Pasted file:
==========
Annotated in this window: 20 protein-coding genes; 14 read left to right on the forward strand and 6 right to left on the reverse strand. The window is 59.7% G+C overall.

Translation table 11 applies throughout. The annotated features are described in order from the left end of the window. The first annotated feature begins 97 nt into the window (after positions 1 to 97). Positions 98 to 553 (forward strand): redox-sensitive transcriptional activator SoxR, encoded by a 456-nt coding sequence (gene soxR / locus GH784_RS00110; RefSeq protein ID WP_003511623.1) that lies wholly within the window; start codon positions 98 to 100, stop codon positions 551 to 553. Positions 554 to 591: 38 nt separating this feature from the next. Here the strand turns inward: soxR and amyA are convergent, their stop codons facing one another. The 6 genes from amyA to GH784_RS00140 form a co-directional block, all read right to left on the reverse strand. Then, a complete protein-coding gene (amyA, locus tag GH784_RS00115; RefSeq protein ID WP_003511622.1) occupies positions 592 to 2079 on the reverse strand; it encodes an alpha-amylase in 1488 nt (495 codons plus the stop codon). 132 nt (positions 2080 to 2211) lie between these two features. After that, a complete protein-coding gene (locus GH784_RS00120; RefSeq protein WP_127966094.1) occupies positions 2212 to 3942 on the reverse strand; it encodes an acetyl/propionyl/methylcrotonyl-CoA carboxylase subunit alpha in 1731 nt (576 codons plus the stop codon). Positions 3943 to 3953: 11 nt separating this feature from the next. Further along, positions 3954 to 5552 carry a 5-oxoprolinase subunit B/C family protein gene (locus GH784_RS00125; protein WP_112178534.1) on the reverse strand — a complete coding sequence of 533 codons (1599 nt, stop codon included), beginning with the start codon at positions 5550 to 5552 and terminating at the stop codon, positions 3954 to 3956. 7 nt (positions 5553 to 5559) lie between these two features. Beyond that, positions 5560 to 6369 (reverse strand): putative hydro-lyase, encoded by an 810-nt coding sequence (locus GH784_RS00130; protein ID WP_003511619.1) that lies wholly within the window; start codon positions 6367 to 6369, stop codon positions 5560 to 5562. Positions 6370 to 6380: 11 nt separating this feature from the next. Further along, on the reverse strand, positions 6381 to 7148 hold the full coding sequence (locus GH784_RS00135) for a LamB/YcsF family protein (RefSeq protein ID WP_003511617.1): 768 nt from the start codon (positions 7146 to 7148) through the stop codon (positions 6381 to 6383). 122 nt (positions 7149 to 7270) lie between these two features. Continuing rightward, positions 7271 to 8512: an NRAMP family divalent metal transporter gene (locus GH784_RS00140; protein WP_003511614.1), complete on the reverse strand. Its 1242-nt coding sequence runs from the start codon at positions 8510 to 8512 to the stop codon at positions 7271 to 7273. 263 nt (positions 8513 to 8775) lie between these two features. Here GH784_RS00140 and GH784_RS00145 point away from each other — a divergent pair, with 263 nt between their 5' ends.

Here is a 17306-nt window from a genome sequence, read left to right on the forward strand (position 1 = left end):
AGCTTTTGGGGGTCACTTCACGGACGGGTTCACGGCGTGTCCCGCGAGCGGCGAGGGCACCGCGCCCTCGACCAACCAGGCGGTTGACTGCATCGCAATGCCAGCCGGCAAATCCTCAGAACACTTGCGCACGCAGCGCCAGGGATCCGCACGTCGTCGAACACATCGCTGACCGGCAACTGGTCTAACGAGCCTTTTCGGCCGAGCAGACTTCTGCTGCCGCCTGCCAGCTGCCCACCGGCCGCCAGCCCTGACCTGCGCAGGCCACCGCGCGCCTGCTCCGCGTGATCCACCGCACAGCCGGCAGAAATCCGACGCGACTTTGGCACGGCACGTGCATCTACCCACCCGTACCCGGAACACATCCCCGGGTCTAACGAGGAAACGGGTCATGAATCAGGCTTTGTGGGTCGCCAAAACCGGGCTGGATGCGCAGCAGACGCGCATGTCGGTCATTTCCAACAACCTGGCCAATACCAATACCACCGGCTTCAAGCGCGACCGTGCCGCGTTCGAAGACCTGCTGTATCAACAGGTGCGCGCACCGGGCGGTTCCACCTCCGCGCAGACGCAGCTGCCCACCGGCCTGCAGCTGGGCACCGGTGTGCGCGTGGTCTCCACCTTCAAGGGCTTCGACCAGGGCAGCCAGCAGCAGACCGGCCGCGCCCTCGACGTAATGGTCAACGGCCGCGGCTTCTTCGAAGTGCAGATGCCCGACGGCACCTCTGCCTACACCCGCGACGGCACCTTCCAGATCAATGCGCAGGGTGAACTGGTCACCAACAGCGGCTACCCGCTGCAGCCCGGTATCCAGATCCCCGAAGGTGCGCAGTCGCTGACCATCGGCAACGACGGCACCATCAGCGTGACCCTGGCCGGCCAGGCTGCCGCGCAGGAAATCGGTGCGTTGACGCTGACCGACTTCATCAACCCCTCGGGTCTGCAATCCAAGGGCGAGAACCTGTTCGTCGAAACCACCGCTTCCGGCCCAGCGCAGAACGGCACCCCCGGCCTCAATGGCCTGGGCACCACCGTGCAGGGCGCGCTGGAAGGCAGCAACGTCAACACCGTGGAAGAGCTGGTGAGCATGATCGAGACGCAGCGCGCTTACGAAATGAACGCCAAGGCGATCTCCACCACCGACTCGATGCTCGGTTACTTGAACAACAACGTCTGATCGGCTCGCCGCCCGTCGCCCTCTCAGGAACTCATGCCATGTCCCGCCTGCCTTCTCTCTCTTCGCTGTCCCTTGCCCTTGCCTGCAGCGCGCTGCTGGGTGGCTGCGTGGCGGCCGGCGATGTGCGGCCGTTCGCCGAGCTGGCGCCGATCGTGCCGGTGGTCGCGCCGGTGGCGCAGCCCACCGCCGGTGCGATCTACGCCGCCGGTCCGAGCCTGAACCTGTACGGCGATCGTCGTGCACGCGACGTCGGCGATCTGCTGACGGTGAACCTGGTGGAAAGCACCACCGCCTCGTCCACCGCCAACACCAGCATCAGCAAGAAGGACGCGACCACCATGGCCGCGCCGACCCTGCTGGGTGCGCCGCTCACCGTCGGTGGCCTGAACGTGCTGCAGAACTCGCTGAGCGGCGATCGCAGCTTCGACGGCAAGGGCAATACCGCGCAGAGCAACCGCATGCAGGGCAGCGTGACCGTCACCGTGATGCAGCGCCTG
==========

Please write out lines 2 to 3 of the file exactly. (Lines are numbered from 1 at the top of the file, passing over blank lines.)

Translation table 11 applies throughout. The annotated features are described in order from the left end of the window. The first annotated feature begins 97 nt into the window (after positions 1 to 97). Positions 98 to 553 (forward strand): redox-sensitive transcriptional activator SoxR, encoded by a 456-nt coding sequence (gene soxR / locus GH784_RS00110; RefSeq protein ID WP_003511623.1) that lies wholly within the window; start codon positions 98 to 100, stop codon positions 551 to 553. Positions 554 to 591: 38 nt separating this feature from the next. Here the strand turns inward: soxR and amyA are convergent, their stop codons facing one another. The 6 genes from amyA to GH784_RS00140 form a co-directional block, all read right to left on the reverse strand. Then, a complete protein-coding gene (amyA, locus tag GH784_RS00115; RefSeq protein ID WP_003511622.1) occupies positions 592 to 2079 on the reverse strand; it encodes an alpha-amylase in 1488 nt (495 codons plus the stop codon). 132 nt (positions 2080 to 2211) lie between these two features. After that, a complete protein-coding gene (locus GH784_RS00120; RefSeq protein WP_127966094.1) occupies positions 2212 to 3942 on the reverse strand; it encodes an acetyl/propionyl/methylcrotonyl-CoA carboxylase subunit alpha in 1731 nt (576 codons plus the stop codon). Positions 3943 to 3953: 11 nt separating this feature from the next. Further along, positions 3954 to 5552 carry a 5-oxoprolinase subunit B/C family protein gene (locus GH784_RS00125; protein WP_112178534.1) on the reverse strand — a complete coding sequence of 533 codons (1599 nt, stop codon included), beginning with the start codon at positions 5550 to 5552 and terminating at the stop codon, positions 3954 to 3956. 7 nt (positions 5553 to 5559) lie between these two features. Beyond that, positions 5560 to 6369 (reverse strand): putative hydro-lyase, encoded by an 810-nt coding sequence (locus GH784_RS00130; protein ID WP_003511619.1) that lies wholly within the window; start codon positions 6367 to 6369, stop codon positions 5560 to 5562. Positions 6370 to 6380: 11 nt separating this feature from the next. Further along, on the reverse strand, positions 6381 to 7148 hold the full coding sequence (locus GH784_RS00135) for a LamB/YcsF family protein (RefSeq protein ID WP_003511617.1): 768 nt from the start codon (positions 7146 to 7148) through the stop codon (positions 6381 to 6383). 122 nt (positions 7149 to 7270) lie between these two features. Continuing rightward, positions 7271 to 8512: an NRAMP family divalent metal transporter gene (locus GH784_RS00140; protein WP_003511614.1), complete on the reverse strand. Its 1242-nt coding sequence runs from the start codon at positions 8510 to 8512 to the stop codon at positions 7271 to 7273. 263 nt (positions 8513 to 8775) lie between these two features. Here GH784_RS00140 and GH784_RS00145 point away from each other — a divergent pair, with 263 nt between their 5' ends.

Here is a 17306-nt window from a genome sequence, read left to right on the forward strand (position 1 = left end):